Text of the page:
The fundraiser will also help with unexpected expenses for the agency, such as building maintenance.

“Having the flexibility to address those needs is critical,” White said.

THE NEED IS GREAT

The Wesley Shelter started out as a small outreach through First United Methodist Church as a battered women’s shelter. The nonprofit organization and United Way agency has grown by leaps and bounds throughout the years.

The agency takes a holistic approach for victims, offering an array of critical programs including legal services, health, education, counseling, job training and placement assistance as well as shelter, food and clothing needs.

Staffers work hard each day to empower victims to live a life free of violence.

“The request for services continues to be great,” White said.

Last year, the Wesley Shelter served 146 women and children for 3,117 nights at its safe house due to domestic or sexual violence or homelessness. The agency also served 9,300 meals. While some clients stay a few days, others stay for several weeks.

While the agency has seen victims of human trafficking before, White said Wesley Shelter staff are seeing an increase. She said they’ve had at least three victims recently who came to Wilson for work, but the work expectation was sexual in nature and not legitimate employment.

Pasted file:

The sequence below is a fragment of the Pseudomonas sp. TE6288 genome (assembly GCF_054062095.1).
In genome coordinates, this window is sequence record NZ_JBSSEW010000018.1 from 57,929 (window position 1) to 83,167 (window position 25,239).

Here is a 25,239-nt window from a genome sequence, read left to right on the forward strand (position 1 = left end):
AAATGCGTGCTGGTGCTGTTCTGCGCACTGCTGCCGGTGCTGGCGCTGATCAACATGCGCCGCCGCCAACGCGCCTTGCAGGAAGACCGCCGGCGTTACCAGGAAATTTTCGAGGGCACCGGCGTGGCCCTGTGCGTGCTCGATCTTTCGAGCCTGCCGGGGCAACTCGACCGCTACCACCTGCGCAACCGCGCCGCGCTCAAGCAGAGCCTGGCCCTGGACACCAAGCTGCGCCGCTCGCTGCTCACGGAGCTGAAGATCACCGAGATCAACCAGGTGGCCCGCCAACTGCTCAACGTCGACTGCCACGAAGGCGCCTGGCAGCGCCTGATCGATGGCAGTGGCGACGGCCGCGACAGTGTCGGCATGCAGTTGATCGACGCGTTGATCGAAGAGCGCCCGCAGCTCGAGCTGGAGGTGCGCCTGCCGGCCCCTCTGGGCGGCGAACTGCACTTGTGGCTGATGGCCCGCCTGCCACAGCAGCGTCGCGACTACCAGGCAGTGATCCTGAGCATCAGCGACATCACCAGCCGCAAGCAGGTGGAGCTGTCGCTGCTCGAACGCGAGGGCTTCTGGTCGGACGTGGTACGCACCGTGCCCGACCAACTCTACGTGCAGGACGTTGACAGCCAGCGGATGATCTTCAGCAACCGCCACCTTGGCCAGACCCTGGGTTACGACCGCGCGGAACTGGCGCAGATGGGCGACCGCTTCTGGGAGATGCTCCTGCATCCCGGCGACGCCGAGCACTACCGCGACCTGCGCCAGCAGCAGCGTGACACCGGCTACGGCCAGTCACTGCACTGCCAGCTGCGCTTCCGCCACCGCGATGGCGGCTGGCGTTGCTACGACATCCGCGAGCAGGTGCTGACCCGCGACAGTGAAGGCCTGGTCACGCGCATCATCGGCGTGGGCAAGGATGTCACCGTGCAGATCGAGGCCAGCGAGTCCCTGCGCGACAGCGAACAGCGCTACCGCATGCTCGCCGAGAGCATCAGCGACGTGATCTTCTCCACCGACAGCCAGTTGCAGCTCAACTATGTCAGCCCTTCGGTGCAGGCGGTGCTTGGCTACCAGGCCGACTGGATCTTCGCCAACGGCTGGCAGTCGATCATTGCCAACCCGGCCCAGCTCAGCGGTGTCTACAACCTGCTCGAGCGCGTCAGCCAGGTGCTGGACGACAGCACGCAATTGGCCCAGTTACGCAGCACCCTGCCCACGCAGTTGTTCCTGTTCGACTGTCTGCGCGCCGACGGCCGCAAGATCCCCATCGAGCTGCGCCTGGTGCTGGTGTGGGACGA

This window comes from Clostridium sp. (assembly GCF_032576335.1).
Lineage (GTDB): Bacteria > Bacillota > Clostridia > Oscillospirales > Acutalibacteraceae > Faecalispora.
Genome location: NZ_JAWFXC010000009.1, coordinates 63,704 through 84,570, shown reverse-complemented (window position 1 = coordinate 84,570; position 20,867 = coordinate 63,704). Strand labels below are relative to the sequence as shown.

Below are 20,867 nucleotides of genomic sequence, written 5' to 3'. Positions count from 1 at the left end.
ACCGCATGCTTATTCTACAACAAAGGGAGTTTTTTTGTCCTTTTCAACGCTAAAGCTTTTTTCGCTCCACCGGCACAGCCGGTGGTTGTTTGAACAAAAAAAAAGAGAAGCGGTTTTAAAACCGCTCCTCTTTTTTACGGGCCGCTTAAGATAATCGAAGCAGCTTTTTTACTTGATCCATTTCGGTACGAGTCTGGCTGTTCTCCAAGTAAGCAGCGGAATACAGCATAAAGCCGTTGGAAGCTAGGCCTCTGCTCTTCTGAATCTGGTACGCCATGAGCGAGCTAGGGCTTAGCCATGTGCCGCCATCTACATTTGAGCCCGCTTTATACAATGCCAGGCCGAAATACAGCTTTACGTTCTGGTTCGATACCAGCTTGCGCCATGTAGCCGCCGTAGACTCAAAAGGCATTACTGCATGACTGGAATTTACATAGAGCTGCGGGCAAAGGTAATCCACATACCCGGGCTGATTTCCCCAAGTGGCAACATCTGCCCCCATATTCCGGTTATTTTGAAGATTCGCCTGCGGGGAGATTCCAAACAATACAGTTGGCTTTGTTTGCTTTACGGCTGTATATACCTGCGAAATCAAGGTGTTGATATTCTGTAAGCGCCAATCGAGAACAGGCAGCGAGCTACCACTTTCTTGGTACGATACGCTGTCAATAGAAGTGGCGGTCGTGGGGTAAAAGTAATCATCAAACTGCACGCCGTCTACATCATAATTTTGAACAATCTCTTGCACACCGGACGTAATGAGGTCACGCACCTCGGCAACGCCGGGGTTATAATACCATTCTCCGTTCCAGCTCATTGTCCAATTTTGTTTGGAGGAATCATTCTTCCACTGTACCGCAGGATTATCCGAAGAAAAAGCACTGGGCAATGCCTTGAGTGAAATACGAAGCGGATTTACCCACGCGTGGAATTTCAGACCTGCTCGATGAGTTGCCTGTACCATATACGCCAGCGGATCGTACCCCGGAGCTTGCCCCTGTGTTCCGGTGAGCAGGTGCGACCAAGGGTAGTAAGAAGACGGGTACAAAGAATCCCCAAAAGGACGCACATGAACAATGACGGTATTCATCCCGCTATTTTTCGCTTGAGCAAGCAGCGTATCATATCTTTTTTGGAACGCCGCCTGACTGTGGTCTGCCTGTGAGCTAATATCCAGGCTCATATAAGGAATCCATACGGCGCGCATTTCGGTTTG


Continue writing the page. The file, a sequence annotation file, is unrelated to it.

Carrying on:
“They came to us,” she said.

GENEROSITY AND SUPPORT

White said the Wilson community is always generous in supporting the important work that agencies here do.

“We see that level of generosity and support every single day at the Wesley Shelter, White said. “We couldn’t do all that we are able to do without that support. Our services are comprehensive in addressing all the needs our clients have.”

BY THE NUMBERS

Wesley Shelter statistics for fiscal year 2017-18 include:

• 924 women, children and male victims of domestic and sexual violence were helped with court advocacy, temporary restraining orders, protective orders, safety planning and support through the civil/legal systems